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End of the Line for London’s Effluent

Situated 11 miles down river along the Thames Path from London Bridge is a Victorian building containing the world’s largest rotative steam engines.

Situated 11 miles down river along the Thames Path from London Bridge is a Victorian building containing the world’s largest rotative steam engines. Crossness Pumping Station, built between 1859 and 1865,  is the end point on the south bank of the river of Joseph Bazalgette’s sewer system.

There were four engines built by James Watt & Co. named Albert Edward, Alexandra, Prince Consort and Victoria, named after the leading members of the royal family, which lifted the raw, untreated waste around 30 feet to a reservoir, from where it was released into the river during the ebb tide, in theory ensuring it was taken well out of the reach of Londoners’ nostrils.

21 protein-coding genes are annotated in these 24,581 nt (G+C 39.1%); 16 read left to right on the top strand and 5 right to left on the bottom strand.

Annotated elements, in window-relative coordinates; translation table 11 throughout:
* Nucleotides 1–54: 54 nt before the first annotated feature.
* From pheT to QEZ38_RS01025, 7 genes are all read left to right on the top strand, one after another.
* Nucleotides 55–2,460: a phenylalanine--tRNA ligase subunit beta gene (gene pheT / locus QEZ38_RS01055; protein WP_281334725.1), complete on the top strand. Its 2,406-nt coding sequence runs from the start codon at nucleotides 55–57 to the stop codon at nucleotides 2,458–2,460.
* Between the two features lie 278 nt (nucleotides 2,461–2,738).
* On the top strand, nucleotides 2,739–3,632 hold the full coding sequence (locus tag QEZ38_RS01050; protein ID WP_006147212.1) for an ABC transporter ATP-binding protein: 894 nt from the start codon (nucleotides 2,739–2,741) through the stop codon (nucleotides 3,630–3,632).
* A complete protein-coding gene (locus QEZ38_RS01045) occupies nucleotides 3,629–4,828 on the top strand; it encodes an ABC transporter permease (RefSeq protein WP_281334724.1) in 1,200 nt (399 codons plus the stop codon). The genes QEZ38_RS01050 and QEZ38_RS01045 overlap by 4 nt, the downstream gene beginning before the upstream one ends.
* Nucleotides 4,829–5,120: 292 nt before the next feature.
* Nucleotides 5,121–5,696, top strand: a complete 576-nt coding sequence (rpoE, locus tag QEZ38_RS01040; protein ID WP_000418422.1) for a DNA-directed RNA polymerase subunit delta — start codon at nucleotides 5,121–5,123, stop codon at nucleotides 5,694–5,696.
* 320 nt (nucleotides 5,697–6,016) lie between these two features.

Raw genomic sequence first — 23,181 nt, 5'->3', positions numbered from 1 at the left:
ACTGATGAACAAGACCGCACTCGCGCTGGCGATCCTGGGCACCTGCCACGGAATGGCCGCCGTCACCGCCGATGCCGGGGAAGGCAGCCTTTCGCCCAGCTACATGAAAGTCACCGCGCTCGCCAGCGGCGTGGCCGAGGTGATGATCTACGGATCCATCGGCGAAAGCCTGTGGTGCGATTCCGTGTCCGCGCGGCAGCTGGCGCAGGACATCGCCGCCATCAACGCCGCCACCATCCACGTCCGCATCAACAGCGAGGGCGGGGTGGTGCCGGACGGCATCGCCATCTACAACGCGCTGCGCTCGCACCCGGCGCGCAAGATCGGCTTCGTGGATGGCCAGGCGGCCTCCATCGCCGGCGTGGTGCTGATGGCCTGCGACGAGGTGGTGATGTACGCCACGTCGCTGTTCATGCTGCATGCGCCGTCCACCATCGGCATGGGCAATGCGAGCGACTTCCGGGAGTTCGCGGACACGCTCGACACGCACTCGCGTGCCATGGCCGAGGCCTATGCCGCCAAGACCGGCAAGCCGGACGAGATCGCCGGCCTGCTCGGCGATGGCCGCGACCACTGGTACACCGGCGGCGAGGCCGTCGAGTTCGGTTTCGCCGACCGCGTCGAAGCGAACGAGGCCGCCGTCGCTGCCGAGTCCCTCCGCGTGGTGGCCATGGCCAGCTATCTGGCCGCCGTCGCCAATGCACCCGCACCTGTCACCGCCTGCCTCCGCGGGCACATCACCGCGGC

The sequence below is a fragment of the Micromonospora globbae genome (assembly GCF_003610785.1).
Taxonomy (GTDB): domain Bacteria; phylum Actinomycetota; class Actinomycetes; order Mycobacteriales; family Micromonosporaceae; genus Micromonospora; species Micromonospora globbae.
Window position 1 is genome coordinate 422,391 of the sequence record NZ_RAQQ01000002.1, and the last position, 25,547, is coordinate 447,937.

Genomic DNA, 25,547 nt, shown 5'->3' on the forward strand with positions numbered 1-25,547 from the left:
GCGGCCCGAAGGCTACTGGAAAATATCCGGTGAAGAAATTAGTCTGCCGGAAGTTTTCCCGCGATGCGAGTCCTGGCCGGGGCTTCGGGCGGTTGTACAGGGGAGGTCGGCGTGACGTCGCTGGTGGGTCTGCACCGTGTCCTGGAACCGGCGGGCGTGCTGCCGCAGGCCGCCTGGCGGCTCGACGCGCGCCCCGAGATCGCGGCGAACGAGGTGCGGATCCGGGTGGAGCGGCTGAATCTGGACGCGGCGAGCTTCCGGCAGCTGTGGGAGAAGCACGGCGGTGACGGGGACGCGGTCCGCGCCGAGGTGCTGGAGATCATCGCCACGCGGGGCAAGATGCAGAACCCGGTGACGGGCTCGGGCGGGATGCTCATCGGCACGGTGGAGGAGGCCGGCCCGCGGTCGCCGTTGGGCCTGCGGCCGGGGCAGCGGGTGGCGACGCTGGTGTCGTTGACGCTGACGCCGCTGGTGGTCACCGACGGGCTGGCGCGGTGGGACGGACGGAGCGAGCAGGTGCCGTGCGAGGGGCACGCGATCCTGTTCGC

Inside is a splendid array of intricate and brightly painted ironwork, but for now the power station is closed now due to Covid-19. Keep an eye out for when the coronavirus is duly suppressed. Crossness is usually open for guided tours on Tuesdays and for ‘steaming’ when the restored Albert Edward is fired up on one Sunday each month. The closest railway station is Abbey Wood.

For now, the exterior of the building can be seen by taking a trip along the Thames to just beyond Thamesmead when heading out of London.

Ian McDiarmid is a qualified City of London Tour Guide who delivers guided walks and private tours in London. View all of Ian’s walking tours.

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